Seattle's downtown merchants getting ready for May Day
SEATTLE – May Day is almost here, and while the workers' rights rallies can attract thousands, the event can also bring flashpoints of violence. That’s got downtown merchants making preparations.
Business owners say May Day always comes with consequences.
“When protests take place, shoppers flee that area," said Scott Darlage, the owner of Loft 63.
Past years have sometimes come with property damage, as rogue groups smashed shop windows, bashed cars and blocked traffic.
“Corner store and another around the corner, they broke the windows," said Jin Lee, who owns Tower Deli & Sundries.
However, this year Lee believes things will be different, and he plans to keep his doors open.
Westlake Center will also stay open, even though anarchists have used the park across the street as a staging ground. One woman said she visits that same park nearly every day, and won't let a demonstration keep her away.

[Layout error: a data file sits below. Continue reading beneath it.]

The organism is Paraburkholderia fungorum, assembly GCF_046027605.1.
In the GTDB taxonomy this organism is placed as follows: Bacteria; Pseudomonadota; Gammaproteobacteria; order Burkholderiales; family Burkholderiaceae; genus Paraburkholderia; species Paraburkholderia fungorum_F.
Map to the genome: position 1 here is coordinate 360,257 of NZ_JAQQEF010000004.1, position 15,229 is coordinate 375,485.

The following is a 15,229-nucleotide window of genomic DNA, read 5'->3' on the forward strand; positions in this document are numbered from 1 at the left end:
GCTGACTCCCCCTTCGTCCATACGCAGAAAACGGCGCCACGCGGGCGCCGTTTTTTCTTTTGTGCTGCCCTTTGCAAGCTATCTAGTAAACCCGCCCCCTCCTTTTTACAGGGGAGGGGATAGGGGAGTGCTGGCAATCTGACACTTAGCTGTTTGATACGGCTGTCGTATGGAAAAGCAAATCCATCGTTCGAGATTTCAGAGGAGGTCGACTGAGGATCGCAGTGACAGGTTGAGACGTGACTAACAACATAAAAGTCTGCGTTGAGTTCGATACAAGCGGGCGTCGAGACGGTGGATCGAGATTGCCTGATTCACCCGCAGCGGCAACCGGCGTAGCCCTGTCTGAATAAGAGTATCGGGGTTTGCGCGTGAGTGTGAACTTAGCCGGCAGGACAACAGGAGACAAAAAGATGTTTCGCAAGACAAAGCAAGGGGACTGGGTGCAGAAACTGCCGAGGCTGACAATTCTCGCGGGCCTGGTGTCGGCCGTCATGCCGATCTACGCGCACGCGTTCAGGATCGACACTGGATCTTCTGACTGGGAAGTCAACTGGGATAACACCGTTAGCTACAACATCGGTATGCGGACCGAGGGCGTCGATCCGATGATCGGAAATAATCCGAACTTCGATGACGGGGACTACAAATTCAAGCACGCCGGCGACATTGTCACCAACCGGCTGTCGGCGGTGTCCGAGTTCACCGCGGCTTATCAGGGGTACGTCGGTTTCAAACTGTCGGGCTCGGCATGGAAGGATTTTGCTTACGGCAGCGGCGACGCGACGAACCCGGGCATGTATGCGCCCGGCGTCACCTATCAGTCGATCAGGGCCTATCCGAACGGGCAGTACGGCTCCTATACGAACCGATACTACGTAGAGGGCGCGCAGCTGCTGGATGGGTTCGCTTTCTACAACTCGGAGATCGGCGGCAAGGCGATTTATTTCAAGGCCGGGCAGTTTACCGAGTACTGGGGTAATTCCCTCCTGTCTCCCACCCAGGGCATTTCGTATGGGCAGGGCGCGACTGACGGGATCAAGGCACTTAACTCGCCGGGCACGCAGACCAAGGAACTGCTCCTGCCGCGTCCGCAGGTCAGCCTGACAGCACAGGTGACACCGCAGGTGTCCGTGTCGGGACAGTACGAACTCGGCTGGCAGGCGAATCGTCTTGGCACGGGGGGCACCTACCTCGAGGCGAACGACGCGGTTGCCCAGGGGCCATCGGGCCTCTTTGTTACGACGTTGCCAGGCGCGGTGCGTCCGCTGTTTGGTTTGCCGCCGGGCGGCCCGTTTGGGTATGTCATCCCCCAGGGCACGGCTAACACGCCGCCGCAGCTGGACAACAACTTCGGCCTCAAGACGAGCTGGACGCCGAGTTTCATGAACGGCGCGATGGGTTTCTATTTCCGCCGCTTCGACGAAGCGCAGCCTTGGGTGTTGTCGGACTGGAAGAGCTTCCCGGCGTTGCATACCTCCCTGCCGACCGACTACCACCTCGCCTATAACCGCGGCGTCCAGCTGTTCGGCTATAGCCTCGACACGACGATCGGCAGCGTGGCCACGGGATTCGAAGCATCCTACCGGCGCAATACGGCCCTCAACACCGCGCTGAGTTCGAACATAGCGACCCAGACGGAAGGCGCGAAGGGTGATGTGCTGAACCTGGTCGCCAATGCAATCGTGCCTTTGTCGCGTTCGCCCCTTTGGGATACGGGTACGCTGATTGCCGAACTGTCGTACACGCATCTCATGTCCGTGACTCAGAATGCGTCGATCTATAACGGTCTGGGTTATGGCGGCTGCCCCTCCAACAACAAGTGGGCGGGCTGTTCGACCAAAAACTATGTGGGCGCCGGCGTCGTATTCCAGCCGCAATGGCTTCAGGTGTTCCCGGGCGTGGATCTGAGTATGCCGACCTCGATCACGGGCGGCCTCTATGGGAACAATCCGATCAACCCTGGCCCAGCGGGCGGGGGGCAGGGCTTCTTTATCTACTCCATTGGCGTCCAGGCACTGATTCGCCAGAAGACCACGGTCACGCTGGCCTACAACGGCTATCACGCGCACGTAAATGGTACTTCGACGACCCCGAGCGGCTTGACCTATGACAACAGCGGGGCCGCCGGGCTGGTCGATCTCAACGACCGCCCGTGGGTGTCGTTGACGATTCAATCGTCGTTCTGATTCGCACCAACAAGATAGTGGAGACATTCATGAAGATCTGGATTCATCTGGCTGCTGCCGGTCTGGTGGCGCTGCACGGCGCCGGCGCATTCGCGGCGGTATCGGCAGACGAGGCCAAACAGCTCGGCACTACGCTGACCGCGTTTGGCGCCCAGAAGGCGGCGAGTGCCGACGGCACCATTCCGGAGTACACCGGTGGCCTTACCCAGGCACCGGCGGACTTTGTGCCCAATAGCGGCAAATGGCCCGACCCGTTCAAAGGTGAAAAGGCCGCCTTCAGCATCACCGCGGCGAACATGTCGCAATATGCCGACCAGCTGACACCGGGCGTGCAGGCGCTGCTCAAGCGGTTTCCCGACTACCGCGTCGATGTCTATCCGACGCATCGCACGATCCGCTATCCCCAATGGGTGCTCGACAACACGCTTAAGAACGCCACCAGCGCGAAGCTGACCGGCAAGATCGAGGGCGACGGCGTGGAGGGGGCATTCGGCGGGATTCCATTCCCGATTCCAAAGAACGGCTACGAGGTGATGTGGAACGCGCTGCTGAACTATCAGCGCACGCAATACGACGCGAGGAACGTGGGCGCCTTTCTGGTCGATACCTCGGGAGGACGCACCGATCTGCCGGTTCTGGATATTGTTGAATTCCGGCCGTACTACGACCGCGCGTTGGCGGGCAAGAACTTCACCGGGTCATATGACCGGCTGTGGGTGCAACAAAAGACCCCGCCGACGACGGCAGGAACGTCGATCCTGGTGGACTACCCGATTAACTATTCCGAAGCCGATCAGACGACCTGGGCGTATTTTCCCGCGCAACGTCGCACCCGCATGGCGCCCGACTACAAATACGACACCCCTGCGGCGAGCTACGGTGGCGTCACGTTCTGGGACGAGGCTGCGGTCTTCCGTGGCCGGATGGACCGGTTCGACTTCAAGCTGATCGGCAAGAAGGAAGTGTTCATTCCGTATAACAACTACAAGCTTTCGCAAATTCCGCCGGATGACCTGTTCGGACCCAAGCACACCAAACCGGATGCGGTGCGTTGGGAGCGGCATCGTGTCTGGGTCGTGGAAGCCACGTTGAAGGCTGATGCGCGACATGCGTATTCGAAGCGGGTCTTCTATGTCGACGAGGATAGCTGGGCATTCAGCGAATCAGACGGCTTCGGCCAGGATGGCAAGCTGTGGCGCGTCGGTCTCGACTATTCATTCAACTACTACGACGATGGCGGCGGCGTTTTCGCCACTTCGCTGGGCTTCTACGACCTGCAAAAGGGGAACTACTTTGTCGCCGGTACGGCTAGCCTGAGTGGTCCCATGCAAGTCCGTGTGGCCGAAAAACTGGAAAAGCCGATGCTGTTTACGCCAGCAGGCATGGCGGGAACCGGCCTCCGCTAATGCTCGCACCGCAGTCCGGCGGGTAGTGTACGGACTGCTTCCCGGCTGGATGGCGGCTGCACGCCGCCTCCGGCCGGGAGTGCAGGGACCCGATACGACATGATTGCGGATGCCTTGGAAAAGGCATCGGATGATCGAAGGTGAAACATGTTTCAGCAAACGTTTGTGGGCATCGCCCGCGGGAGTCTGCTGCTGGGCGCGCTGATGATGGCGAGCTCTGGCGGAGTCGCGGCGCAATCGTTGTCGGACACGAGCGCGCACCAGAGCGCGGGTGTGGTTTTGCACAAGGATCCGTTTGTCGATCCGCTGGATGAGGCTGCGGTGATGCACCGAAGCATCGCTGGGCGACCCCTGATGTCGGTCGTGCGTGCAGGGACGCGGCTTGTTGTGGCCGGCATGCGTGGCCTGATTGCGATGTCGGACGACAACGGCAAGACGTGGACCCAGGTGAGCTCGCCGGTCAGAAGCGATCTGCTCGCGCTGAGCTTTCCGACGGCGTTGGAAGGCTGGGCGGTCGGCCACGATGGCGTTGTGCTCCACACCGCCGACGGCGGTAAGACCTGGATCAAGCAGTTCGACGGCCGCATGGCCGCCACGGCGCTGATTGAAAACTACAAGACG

“I would continue with my day, how I do it every day,” said Alison Contreras.
The Downtown Seattle Association has been holding meetings to prepare retailers on how to respond if there is any trouble, and at this point staffers remain hopeful.
“Our confidence is that Seattle police are well prepared for whatever should come their way on May 1 this year."